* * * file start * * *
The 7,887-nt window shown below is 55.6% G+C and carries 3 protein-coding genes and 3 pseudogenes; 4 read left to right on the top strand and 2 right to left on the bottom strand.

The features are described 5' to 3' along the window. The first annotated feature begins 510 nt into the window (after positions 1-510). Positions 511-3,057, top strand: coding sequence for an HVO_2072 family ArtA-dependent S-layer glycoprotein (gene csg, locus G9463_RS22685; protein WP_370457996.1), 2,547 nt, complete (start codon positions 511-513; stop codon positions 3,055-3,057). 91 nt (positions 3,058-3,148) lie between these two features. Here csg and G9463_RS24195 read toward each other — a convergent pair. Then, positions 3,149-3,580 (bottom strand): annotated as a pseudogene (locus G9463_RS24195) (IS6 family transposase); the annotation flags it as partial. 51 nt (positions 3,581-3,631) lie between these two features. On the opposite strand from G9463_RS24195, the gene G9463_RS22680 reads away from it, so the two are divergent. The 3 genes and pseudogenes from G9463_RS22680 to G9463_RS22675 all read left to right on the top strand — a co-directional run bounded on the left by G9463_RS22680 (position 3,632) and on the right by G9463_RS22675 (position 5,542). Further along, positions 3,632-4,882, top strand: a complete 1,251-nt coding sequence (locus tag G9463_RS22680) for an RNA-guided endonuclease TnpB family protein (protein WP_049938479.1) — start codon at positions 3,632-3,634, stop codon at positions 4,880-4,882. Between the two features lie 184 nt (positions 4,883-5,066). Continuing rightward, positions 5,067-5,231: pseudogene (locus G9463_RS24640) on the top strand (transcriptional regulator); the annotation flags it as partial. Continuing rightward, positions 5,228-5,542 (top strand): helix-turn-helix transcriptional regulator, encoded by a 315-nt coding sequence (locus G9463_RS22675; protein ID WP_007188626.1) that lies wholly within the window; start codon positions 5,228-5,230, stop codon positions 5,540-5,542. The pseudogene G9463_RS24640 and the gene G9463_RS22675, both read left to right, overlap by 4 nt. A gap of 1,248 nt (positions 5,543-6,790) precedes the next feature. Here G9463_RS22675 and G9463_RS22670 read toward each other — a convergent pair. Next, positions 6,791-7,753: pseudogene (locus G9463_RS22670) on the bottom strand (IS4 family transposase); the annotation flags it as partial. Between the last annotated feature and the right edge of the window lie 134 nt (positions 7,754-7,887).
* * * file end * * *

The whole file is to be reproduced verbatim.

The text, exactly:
The 7,887-nt window shown below is 55.6% G+C and carries 3 protein-coding genes and 3 pseudogenes; 4 read left to right on the top strand and 2 right to left on the bottom strand.

The features are described 5' to 3' along the window. The first annotated feature begins 510 nt into the window (after positions 1-510). Positions 511-3,057, top strand: coding sequence for an HVO_2072 family ArtA-dependent S-layer glycoprotein (gene csg, locus G9463_RS22685; protein WP_370457996.1), 2,547 nt, complete (start codon positions 511-513; stop codon positions 3,055-3,057). 91 nt (positions 3,058-3,148) lie between these two features. Here csg and G9463_RS24195 read toward each other — a convergent pair. Then, positions 3,149-3,580 (bottom strand): annotated as a pseudogene (locus G9463_RS24195) (IS6 family transposase); the annotation flags it as partial. 51 nt (positions 3,581-3,631) lie between these two features. On the opposite strand from G9463_RS24195, the gene G9463_RS22680 reads away from it, so the two are divergent. The 3 genes and pseudogenes from G9463_RS22680 to G9463_RS22675 all read left to right on the top strand — a co-directional run bounded on the left by G9463_RS22680 (position 3,632) and on the right by G9463_RS22675 (position 5,542). Further along, positions 3,632-4,882, top strand: a complete 1,251-nt coding sequence (locus tag G9463_RS22680) for an RNA-guided endonuclease TnpB family protein (protein WP_049938479.1) — start codon at positions 3,632-3,634, stop codon at positions 4,880-4,882. Between the two features lie 184 nt (positions 4,883-5,066). Continuing rightward, positions 5,067-5,231: pseudogene (locus G9463_RS24640) on the top strand (transcriptional regulator); the annotation flags it as partial. Continuing rightward, positions 5,228-5,542 (top strand): helix-turn-helix transcriptional regulator, encoded by a 315-nt coding sequence (locus G9463_RS22675; protein ID WP_007188626.1) that lies wholly within the window; start codon positions 5,228-5,230, stop codon positions 5,540-5,542. The pseudogene G9463_RS24640 and the gene G9463_RS22675, both read left to right, overlap by 4 nt. A gap of 1,248 nt (positions 5,543-6,790) precedes the next feature. Here G9463_RS22675 and G9463_RS22670 read toward each other — a convergent pair. Next, positions 6,791-7,753: pseudogene (locus G9463_RS22670) on the bottom strand (IS4 family transposase); the annotation flags it as partial. Between the last annotated feature and the right edge of the window lie 134 nt (positions 7,754-7,887).